8. The flight crewmembers’ lack of awareness about the runway 28L closure and the crewmembers’ previous experience seeing two parallel runways at San Francisco International Airport led to their expectation to identify two runway surfaces during the approach and resulted in their incorrect identification of taxiway C instead of runway 28R as the intended landing runway.
9. Although the notice to airmen about the runway 28L closure appeared in the flight release and the aircraft communication addressing and reporting system message that were provided to the flight crew, the presentation of the information did not effectively convey the importance of the runway closure information and promote flight crew review and retention.
10. The cues available to the flight crewmembers to indicate that the airplane was aligned with a taxiway were not sufficient to overcome their belief, as a result of expectation bias, that the taxiway was the intended landing runway.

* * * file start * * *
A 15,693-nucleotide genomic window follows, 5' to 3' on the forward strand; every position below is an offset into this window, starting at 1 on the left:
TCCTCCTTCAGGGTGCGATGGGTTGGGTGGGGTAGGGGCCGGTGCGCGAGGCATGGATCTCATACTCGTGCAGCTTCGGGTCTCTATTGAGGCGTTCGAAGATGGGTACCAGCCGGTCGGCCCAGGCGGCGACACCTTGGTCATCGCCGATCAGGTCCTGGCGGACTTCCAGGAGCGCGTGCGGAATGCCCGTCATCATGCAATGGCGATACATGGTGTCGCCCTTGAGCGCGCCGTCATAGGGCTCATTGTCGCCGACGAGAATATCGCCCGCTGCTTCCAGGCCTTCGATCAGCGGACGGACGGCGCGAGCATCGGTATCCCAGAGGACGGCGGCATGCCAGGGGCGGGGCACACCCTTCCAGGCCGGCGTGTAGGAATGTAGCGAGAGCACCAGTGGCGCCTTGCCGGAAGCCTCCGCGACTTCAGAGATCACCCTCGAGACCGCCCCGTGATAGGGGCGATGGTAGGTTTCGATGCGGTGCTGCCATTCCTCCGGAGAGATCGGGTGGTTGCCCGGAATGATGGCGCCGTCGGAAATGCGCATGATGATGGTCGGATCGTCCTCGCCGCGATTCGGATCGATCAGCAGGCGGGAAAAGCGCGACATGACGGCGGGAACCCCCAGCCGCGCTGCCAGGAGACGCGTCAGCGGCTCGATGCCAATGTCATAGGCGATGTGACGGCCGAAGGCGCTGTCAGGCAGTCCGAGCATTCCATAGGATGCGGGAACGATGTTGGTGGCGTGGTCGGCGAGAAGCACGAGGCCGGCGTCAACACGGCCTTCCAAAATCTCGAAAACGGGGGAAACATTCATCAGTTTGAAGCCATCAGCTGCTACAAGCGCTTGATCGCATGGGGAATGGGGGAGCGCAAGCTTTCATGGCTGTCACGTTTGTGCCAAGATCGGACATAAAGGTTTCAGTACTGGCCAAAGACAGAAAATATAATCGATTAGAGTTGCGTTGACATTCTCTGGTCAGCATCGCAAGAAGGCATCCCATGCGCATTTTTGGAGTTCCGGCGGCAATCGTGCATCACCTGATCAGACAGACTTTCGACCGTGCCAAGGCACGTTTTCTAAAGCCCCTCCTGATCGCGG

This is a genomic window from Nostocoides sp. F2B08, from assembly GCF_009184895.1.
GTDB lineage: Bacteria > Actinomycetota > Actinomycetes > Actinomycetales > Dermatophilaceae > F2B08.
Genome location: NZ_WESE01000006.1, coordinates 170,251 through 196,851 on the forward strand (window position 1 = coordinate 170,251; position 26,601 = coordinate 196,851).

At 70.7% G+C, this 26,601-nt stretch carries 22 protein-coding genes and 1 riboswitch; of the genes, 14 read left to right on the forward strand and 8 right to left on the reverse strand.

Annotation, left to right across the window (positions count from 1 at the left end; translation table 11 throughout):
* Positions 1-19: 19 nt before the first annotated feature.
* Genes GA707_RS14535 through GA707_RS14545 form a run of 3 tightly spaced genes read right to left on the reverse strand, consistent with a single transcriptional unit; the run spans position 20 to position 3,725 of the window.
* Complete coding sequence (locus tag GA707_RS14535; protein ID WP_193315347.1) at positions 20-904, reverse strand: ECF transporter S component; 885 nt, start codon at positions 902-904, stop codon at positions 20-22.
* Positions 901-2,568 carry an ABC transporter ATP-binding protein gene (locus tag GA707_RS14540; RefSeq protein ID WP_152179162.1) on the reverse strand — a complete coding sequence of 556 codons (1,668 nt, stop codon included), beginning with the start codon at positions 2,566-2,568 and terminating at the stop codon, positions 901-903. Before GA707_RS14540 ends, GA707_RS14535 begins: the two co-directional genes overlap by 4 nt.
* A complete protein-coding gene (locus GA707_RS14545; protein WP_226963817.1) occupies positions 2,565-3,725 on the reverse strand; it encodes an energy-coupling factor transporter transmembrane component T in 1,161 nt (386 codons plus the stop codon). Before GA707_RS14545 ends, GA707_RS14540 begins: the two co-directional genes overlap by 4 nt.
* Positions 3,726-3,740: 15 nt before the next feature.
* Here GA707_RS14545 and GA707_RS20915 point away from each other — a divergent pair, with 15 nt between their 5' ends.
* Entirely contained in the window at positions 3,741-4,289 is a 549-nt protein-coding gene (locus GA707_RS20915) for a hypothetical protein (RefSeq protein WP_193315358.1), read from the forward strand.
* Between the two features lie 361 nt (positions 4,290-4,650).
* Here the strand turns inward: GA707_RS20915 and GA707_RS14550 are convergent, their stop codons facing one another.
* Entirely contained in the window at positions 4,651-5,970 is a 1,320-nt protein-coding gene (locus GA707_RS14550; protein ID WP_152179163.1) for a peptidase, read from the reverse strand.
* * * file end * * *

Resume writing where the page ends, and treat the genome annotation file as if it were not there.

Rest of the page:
11. Multiple salient cues of the surface misalignment were present as the airplane approached the airport seawall, and one or more of these cues likely triggered the captain’s initiation of a go-around, which reportedly occurred simultaneously with the first officer’s call for a go-around.
12. The captain and the first officer were fatigued during the incident flight due to the number of hours that they had been continuously awake and circadian disruption, which likely contributed to the crewmembers’ misidentification of the intended landing surface, their ongoing expectation bias, and their delayed decision to go around.
13. Current Canadian regulations do not, in some circumstances, allow for sufficient rest for reserve pilots, which can result in these pilots flying in a fatigued state during their window of circadian low.
14. Flight safety would be enhanced if airplanes landing at primary airports within class B and class C airspace were equipped with a cockpit system that provided flight crews with positional awareness information that is independent of, and dissimilar from, the current instrument landing system backup capability for navigating to a runway.